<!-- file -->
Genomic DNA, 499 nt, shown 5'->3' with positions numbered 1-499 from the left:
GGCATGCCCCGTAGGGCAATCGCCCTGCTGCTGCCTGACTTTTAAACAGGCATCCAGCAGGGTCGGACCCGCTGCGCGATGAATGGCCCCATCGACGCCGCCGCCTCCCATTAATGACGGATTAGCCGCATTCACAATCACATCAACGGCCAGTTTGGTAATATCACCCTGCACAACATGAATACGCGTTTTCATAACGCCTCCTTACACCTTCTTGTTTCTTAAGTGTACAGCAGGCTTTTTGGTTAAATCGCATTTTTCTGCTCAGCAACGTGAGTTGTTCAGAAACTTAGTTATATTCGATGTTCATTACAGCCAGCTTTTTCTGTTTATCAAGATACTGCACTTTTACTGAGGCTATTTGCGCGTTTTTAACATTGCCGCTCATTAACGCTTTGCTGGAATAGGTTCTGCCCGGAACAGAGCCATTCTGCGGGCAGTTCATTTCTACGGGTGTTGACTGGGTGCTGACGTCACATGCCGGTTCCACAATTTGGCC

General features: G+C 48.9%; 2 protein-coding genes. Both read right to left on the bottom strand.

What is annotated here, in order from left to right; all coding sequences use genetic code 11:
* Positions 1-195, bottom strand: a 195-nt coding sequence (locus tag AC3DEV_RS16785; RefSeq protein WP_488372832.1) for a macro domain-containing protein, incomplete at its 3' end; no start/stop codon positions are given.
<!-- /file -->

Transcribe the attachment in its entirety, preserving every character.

Genomic DNA, 499 nt, shown 5'->3' with positions numbered 1-499 from the left:
GGCATGCCCCGTAGGGCAATCGCCCTGCTGCTGCCTGACTTTTAAACAGGCATCCAGCAGGGTCGGACCCGCTGCGCGATGAATGGCCCCATCGACGCCGCCGCCTCCCATTAATGACGGATTAGCCGCATTCACAATCACATCAACGGCCAGTTTGGTAATATCACCCTGCACAACATGAATACGCGTTTTCATAACGCCTCCTTACACCTTCTTGTTTCTTAAGTGTACAGCAGGCTTTTTGGTTAAATCGCATTTTTCTGCTCAGCAACGTGAGTTGTTCAGAAACTTAGTTATATTCGATGTTCATTACAGCCAGCTTTTTCTGTTTATCAAGATACTGCACTTTTACTGAGGCTATTTGCGCGTTTTTAACATTGCCGCTCATTAACGCTTTGCTGGAATAGGTTCTGCCCGGAACAGAGCCATTCTGCGGGCAGTTCATTTCTACGGGTGTTGACTGGGTGCTGACGTCACATGCCGGTTCCACAATTTGGCC

General features: G+C 48.9%; 2 protein-coding genes. Both read right to left on the bottom strand.

What is annotated here, in order from left to right; all coding sequences use genetic code 11:
* Positions 1-195, bottom strand: a 195-nt coding sequence (locus tag AC3DEV_RS16785; RefSeq protein WP_488372832.1) for a macro domain-containing protein, incomplete at its 3' end; no start/stop codon positions are given.